Category Archives: Recipes

Are you ready for my Italian tuna salad recipe?

image source - flickr.com/photos/roboppy
image source – flickr.com/photos/roboppy

Yes. Yes, you are.

It’s sandwich season again, and I love a great tuna sandwich. What I don’t love though is a lot of mayo, so here is my simple mayo-free tuna salad that is loaded with Italian flavors:

First of all, use a solid tuna packed in oil and not water. Tuna packed in water is tasteless. I know. I know. Tuna in oil is higher in fat than it is in water, but we’re not using any mayo, and we will be draining most of the oil anyway. Though it costs a bit more, I use an Italian tuna packed in extra virgin olive oil.

Season with black pepper, but no salt. The capers should provide enough saltiness.

Don’t use just any olive oil. For some deep flavor, break out your finest extra virgin olive oil.

Because this tuna salad is less “wet” than a mayo-heavy version, it holds up great on a crusty, rustic bread. Try adding some ripe tomato slices, arugula, and italian olives.

2 5-oz. cans of solid light or white tuna packed in oil, drained
1/2 red onion, finely chopped
2 tbsp. Italian flat leaf parsley, finely chopped
2 tbsp. capers
2 tbsp. high quality extra virgin olive oil
Juice from 1/2 lemon
Black pepper, to taste

Put all ingredients in a large bowl and mix together with a fork while breaking up the tuna.

Buon appetito!

Are you ready for my ragù Bolognese recipe?

image source - flickr.com/photos/naotakem
image source – flickr.com/photos/naotakem

Yes. Yes, you are.

This is probably the recipe that I am most proud of. I spent a little time in Bologna this year where I learned some things that make this a truly authentic ragù Bolognese.

Making a Bolognese is different from making other sauces in that there is usually not a lot of liquid in the pot while cooking. Liquid is added in small amounts, then reduced, then repeated. If too much liquid is added at one time, then you are just boiling the meat and destroying its flavors.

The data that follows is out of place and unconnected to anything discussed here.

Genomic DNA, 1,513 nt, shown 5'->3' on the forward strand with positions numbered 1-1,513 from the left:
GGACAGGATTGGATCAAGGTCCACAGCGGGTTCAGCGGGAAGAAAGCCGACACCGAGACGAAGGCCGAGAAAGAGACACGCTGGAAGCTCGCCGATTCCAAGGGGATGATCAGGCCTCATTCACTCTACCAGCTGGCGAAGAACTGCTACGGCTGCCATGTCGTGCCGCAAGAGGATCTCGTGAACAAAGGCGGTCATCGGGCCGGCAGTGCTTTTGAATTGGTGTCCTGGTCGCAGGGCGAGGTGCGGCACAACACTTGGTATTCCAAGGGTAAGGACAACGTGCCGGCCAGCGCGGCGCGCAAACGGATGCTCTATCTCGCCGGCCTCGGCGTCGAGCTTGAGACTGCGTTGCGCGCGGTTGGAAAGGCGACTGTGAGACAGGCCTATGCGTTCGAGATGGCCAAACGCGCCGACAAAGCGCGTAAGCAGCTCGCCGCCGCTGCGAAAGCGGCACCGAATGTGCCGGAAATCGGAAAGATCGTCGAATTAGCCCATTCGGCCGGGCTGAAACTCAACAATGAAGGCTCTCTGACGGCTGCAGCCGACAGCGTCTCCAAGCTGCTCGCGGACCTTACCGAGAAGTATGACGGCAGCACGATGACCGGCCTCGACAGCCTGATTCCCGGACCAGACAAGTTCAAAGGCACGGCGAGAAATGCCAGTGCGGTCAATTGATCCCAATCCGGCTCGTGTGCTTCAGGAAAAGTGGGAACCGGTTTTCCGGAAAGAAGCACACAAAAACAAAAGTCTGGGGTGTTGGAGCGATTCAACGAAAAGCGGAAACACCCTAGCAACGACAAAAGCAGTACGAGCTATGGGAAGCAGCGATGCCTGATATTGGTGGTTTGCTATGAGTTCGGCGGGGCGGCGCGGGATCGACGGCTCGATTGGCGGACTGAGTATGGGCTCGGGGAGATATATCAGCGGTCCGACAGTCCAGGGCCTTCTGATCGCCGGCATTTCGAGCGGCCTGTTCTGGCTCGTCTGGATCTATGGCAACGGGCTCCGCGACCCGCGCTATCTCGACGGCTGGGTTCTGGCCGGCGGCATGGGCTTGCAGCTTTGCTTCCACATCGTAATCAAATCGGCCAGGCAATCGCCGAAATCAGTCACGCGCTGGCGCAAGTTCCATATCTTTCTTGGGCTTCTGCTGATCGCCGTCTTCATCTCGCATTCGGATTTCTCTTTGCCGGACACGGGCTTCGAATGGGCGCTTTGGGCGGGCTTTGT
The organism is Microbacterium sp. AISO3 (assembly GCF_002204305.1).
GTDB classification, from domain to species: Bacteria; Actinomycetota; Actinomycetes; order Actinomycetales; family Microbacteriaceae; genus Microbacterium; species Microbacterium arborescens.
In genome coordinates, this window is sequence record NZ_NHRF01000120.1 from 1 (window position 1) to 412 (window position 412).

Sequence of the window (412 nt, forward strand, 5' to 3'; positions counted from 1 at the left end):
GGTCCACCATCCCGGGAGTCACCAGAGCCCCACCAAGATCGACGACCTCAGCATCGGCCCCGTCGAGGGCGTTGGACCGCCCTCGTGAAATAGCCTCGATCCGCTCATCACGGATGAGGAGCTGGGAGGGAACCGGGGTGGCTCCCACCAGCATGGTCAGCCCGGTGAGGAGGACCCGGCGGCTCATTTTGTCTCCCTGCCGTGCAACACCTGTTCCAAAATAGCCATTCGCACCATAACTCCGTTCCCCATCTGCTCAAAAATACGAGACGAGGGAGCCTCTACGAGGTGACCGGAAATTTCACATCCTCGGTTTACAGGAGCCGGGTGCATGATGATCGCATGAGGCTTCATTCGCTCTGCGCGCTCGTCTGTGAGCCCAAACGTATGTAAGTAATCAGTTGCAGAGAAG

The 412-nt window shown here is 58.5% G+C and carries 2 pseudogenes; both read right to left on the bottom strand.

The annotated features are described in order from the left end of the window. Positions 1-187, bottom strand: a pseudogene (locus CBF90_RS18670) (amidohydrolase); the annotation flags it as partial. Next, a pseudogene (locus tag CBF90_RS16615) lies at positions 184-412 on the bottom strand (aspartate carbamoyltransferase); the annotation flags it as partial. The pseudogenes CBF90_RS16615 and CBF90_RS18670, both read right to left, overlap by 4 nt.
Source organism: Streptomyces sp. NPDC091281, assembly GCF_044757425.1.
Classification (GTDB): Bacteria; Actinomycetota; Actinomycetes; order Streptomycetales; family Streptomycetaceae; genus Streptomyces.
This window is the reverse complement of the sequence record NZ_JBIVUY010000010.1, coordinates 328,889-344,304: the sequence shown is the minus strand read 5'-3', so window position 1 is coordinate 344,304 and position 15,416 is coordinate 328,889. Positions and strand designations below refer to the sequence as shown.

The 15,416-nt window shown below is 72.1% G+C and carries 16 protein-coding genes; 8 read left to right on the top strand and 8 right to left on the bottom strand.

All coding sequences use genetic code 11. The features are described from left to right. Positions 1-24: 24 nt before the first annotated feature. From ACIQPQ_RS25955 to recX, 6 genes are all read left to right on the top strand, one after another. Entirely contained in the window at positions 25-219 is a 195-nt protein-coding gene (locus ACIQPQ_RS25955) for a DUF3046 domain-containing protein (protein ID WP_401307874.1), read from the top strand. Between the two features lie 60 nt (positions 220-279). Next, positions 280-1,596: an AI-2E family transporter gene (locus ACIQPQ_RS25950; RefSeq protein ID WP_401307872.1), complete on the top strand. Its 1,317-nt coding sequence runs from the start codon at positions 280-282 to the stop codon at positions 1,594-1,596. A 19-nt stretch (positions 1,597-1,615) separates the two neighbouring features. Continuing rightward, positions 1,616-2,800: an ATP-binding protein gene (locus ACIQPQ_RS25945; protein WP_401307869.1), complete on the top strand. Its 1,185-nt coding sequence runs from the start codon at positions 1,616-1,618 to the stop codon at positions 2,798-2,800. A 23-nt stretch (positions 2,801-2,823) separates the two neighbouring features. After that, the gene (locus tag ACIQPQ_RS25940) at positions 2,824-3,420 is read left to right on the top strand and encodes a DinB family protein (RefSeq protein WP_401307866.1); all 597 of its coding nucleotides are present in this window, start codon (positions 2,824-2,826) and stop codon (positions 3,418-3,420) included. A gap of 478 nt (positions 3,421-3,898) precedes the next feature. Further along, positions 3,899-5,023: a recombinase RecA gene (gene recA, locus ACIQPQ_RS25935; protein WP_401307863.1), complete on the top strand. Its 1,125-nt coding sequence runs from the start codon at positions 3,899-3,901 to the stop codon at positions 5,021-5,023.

Pork is the meat of choice in Bologna. While there, I spoke with some people that use only pork in their ragù. I like the flavor of beef, so I use a 50/50 ratio of pork to beef. Pancetta is common in many recipes I’ve seen and adds some nice flavor, but not necessary if cooking on a budget.

Really, a cup of milk, you ask? Yes. I was just as surprised as you are. The milk quickly reduces out, but it adds a richness and velvety texture to your ragù. Be sure that the milk is added just before the tomato paste.

I had only ever used a hearty red wine when making this recipe before my friend, Alessandro, turned me on to using a dry white wine. It really tastes great when using pancetta. I find myself alternating between the two…and yes, use the whole bottle (minus a hearty swig for yourself, of course).

Finally, do yourself a favor and serve the ragù with fresh pasta rather than dry. Giovanni Rana is a brand that makes a great tagliatelle, the traditional pasta for Bolognese. After boiling and draining the pasta, return the pasta and some of the ragù to the pot. Let them cook together on low heat for a couple of minutes.

and of course, top with plenty of Parmigiano Reggiano.

3 tbsp. olive oil
1 large onion, coarsely chopped
2 large carrots, peeled and coarsely chopped
3 ribs celery, coarsely chopped
4 cloves garlic, chopped
1 ½ lb. ground beef
1 ½ lb. ground pork
¼ lb. pancetta, ground or finely diced (optional)
1 cup whole milk
2 cups tomato paste
1 bottle of dry white or hearty red wine
3 bay leaves
Kosher or sea salt
Black pepper
Water

Puree the chopped onion, carrots, celery, and garlic in a food processor. In a large pot, heat oil over medium-high heat. Add pureed vegetables and season generously with salt. Stirring frequently, cook vegetables until they are brown and almost all of the water has evaporated (about 20 minutes).